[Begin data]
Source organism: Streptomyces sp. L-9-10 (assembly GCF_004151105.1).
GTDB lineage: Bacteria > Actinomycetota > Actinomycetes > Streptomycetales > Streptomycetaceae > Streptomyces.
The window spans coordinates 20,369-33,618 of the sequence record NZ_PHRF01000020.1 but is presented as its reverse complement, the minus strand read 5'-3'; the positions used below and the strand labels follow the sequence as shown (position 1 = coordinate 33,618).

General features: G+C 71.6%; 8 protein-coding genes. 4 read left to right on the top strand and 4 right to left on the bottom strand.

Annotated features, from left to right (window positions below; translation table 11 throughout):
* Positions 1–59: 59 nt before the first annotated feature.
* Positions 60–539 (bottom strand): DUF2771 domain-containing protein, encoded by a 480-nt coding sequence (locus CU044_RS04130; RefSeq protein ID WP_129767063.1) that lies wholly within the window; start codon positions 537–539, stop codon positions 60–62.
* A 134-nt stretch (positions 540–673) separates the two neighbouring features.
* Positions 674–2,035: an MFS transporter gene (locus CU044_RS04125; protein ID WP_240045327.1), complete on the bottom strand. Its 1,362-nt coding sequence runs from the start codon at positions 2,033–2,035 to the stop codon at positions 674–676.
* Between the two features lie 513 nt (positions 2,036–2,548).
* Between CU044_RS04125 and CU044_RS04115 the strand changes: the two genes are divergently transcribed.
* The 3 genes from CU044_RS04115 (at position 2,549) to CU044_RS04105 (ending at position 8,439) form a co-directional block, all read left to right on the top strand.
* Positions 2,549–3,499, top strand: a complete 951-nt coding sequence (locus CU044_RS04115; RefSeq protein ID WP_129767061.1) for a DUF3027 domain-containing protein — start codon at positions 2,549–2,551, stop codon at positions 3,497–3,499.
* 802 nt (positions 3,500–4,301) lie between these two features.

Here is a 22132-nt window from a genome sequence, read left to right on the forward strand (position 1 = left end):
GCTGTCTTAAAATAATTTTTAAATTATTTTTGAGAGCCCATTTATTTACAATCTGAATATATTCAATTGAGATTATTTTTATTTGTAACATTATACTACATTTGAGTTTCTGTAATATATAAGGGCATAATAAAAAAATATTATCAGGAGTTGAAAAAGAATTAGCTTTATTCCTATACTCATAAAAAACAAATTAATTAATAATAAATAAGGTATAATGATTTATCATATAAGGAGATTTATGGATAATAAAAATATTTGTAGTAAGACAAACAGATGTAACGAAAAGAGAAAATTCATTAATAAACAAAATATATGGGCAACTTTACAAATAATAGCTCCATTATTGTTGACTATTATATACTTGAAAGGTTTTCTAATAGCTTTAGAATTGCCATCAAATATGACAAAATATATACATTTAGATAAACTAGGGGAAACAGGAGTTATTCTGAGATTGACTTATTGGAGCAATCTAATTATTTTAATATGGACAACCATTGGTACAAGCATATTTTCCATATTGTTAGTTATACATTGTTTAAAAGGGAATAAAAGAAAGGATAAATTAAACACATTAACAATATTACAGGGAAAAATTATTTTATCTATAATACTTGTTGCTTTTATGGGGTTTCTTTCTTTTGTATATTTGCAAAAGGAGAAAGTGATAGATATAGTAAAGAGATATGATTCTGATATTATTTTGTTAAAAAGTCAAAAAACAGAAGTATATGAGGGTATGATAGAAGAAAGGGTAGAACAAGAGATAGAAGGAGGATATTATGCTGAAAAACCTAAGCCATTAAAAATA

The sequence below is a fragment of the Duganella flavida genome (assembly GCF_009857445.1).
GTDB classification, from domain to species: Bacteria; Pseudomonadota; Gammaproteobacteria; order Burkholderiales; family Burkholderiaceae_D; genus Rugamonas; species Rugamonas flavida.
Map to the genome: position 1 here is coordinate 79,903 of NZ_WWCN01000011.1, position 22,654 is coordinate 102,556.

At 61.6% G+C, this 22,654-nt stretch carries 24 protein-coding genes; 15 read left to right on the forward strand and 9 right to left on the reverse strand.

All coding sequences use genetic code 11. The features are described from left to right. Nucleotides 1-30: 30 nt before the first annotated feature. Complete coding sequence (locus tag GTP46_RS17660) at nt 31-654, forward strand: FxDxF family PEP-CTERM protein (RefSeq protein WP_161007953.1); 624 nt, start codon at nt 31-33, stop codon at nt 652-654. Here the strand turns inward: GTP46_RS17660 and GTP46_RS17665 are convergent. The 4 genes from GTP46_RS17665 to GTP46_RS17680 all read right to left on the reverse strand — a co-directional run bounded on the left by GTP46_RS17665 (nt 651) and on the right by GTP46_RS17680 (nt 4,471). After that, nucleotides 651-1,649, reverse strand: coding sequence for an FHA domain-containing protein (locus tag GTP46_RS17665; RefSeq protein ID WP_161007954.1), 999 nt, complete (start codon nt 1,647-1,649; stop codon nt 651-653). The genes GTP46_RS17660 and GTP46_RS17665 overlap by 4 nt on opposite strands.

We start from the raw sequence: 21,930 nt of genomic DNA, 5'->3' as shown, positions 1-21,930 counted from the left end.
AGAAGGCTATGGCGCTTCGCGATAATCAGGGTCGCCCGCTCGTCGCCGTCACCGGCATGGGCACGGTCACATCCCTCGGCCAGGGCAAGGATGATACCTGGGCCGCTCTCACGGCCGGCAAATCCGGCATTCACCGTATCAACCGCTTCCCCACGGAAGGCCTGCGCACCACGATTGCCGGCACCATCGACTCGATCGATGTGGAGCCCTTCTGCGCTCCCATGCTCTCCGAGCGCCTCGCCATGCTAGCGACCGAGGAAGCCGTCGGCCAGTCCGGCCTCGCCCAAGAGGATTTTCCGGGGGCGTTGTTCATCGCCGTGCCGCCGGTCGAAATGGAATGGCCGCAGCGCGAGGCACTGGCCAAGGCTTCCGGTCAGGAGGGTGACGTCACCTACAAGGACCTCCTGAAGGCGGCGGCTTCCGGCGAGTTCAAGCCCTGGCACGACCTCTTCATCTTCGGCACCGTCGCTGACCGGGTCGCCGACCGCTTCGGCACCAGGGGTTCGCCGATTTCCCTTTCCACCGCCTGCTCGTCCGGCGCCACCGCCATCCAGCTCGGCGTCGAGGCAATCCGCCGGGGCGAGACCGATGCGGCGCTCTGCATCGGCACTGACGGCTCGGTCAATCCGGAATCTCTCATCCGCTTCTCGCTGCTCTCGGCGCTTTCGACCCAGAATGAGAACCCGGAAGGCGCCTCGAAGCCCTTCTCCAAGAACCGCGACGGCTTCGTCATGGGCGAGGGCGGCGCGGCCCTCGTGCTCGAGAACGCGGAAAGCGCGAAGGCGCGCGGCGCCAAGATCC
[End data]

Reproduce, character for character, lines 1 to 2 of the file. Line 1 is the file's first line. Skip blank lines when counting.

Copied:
Source organism: Streptomyces sp. L-9-10 (assembly GCF_004151105.1).
GTDB lineage: Bacteria > Actinomycetota > Actinomycetes > Streptomycetales > Streptomycetaceae > Streptomyces.